• Spending a lot of time finding, using, and recovering from using opioids.
  • Problems in your relationships because of opioid use.
  • Opioid tolerance.
  • Opioid dependence.

About 2.7 million Americans aged 12 and older had an opioid use disorder in 2020.9

How Addictive are Opioids?

Opioid addiction is a serious risk of misusing opioids. There is no doubt that opioids are addictive, but how they affect you is different for everyone. In the short-term, opioid use can ease pain and make you feel sleepy (drowsy) and relaxed. Some people will feel euphoria while others might feel sick to their stomach.The effects of opioids vary from one person to another and can depend on how much you take, how you take it, and your previous use history.3

People often wonder how long it takes to get addicted to opioids. It is hard to say exactly when a person can get to this point. But both addiction and overdose are more likely if you misuse opioids. Misuse inlcudes:4

  • Taking more than prescribed.
  • Taking the opioid in a way that it was not intended, such as crushing, snorting, or injecting it.
  • Using someone else’s prescription.
  • Using opioids to get high.

Some people even misuse some over-the-counter medicines with opioid properties, which can also be dangerous and result in overdose when too much is taken.5 These medicines include dextromethorphan (DXM), which is in some cough syrups, and loperamide, which helps control diarrhea.

In the United States in 2020, 9.5 million people aged 12 or older misused opioids.9

Opioid Withdrawal Symptoms

Signs and symptoms of opioid withdrawal include:7

  • Nausea and vomiting.
  • Stomach cramps and diarrhea.
  • Bone and muscle pain.
  • Trouble falling or staying asleep (insomnia).
  • Shakiness (tremors) in arms and legs.
  • Excessive sweating and yawning.
  • Teary eyes.
  • Goosebumps and chills.
  • Anxiety.

Treating Opioid Use Disorder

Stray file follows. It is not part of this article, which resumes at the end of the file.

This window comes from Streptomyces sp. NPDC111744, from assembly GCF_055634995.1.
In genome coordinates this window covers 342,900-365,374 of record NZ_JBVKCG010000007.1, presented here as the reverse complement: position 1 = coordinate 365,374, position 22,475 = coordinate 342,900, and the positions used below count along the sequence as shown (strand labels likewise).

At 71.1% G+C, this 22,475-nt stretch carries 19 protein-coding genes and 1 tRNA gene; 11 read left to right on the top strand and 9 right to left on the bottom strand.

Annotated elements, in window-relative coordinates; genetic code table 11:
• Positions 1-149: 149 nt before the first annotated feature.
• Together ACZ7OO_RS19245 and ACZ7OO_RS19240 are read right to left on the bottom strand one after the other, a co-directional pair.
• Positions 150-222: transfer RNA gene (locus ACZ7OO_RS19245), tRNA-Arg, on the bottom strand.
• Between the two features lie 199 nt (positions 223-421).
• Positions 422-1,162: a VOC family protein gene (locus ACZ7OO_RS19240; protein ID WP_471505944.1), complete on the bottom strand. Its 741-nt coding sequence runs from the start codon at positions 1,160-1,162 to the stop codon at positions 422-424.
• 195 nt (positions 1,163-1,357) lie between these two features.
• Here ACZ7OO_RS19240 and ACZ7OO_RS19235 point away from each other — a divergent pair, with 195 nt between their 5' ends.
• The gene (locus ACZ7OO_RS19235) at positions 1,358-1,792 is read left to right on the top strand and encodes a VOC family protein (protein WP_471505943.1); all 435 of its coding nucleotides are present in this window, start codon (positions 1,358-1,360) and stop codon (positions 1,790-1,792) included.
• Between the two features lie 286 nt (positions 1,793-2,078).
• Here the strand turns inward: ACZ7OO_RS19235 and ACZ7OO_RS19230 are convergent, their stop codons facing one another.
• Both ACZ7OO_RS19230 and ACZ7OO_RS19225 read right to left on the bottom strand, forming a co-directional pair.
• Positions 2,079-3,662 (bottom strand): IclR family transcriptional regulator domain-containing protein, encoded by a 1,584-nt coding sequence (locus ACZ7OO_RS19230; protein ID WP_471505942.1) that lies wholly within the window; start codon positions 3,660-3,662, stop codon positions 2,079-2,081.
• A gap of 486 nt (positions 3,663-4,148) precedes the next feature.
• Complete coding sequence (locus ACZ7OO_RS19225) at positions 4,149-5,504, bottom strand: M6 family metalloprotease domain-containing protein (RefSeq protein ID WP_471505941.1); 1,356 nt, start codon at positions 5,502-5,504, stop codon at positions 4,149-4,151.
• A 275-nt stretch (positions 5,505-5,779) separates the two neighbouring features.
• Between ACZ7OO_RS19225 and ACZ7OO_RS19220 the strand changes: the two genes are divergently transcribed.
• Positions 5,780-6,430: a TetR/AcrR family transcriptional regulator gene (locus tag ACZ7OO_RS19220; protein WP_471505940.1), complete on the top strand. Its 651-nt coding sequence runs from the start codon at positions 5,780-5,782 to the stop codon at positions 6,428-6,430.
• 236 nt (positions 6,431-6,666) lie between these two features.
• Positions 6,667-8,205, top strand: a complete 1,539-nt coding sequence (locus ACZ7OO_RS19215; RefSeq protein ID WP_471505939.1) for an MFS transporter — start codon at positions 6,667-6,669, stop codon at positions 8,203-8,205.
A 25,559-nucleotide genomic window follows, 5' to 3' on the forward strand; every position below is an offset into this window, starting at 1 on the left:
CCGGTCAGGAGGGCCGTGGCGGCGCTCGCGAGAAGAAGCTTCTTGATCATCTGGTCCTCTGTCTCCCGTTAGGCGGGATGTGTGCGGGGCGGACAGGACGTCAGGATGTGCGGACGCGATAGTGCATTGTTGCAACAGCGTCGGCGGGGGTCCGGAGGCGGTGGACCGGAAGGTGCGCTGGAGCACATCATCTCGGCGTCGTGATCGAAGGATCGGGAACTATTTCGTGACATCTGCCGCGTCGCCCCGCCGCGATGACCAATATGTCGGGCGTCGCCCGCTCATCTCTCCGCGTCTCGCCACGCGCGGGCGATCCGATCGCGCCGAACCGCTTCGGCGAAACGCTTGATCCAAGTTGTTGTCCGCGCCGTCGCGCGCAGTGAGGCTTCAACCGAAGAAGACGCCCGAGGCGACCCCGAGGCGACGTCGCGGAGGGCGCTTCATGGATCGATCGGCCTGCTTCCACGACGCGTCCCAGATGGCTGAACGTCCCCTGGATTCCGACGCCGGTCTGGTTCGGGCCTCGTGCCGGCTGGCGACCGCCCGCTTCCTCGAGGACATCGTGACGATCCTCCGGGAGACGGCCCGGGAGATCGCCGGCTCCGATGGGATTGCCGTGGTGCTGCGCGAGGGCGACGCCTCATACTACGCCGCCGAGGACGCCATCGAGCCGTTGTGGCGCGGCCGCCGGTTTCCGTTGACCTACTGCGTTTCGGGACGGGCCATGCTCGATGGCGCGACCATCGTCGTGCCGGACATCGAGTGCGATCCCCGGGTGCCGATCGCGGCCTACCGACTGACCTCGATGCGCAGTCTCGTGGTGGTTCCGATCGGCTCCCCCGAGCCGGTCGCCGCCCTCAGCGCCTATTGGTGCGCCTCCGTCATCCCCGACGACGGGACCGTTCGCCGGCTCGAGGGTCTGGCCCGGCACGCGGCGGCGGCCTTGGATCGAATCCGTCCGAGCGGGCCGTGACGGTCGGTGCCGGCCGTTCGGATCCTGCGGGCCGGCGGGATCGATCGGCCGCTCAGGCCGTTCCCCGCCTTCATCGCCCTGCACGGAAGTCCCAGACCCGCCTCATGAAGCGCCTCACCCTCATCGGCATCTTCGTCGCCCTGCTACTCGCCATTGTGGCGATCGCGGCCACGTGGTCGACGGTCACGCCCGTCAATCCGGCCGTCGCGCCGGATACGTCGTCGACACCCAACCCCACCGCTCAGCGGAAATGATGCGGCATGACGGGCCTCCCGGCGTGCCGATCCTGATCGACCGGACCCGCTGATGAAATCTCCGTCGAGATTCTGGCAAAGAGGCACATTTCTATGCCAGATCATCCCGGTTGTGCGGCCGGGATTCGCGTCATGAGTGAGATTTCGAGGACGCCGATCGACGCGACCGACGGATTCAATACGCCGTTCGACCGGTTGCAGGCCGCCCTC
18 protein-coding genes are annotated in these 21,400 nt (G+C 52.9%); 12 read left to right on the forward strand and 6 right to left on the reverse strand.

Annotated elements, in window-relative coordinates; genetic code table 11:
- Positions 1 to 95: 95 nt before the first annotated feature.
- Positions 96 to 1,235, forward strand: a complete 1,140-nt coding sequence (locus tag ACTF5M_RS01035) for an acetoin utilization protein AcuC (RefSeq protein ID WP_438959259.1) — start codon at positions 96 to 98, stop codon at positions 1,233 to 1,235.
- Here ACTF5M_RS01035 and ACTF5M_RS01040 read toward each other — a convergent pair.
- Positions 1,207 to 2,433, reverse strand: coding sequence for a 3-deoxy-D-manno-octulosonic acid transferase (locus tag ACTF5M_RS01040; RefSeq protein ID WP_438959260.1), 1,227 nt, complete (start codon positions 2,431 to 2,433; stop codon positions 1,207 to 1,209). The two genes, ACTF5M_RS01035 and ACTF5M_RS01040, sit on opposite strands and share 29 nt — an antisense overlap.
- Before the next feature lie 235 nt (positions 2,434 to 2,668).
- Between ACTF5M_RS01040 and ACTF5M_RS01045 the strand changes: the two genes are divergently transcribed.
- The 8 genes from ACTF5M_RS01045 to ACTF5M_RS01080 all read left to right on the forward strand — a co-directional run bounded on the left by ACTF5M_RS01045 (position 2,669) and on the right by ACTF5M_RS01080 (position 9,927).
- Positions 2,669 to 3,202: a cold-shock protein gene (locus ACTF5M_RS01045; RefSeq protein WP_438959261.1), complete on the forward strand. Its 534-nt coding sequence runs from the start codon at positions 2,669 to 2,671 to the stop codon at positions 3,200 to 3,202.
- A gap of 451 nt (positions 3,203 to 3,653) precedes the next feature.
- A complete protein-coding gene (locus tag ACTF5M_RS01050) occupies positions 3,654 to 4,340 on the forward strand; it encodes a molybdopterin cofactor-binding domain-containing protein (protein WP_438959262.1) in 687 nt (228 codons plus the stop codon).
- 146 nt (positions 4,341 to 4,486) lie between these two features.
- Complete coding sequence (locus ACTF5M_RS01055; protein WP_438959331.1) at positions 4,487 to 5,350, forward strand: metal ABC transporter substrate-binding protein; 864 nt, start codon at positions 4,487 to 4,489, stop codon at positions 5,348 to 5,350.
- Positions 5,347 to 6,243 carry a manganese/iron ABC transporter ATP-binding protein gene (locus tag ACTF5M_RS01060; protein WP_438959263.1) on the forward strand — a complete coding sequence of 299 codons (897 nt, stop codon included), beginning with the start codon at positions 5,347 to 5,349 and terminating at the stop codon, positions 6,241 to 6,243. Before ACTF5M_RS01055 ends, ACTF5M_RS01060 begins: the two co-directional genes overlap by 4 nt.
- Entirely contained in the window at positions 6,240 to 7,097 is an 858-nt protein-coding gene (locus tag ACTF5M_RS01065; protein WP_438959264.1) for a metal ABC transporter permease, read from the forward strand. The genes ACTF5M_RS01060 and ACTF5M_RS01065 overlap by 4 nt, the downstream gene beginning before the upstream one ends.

If you or a loved one has a problem with opioids and wants to quit, there is hope. Professional medical detox or rehab can help you reduce or even avoid many of the health risks of chronic opioid use.

For many people, the first step is medical detox. Detox helps you safely withdraw from opioids under the close care of medical staff. After detox, continuing treatment and recovery work may include medication-assisted treatment, counseling, inpatient or outpatient rehabilitation (rehab), and support groups.7

Detox and ongoing treatment can take place in an outpatient or inpatient setting.7 Inpatient opioid treatment means you live at the treatment center for the length of treatment and get 24/7 medical care and support.7 During outpatient treatment, you live at home and attend regular appointments for treatment.7 Your doctor can help you decide which treatment setting is right for your recovery needs.

Where Can I Get Help for Opioid Addiction in Nevada?

If you are in Nevada, American Addiction Centers (AAC) offers opioid rehab at Desert Hope in Las Vegas. AAC also has treatment programs across the United States, so you can find treatment close to home even if you don’t live in Nevada. Our kind and knowledgeable staff will help you create and individual treatment plan to meet your recovery needs. Call our 24/7 helpline today at to learn more about opioid addiction treatment. Our helpline is free and confidential, and we can help you start on your journey to opioid addiction recovery.


Does your insurance cover treatment at Desert Hope in Las Vegas? 

Check your insurance coverage or text us your questions to learn more about treatment by American Addiction Centers (AAC).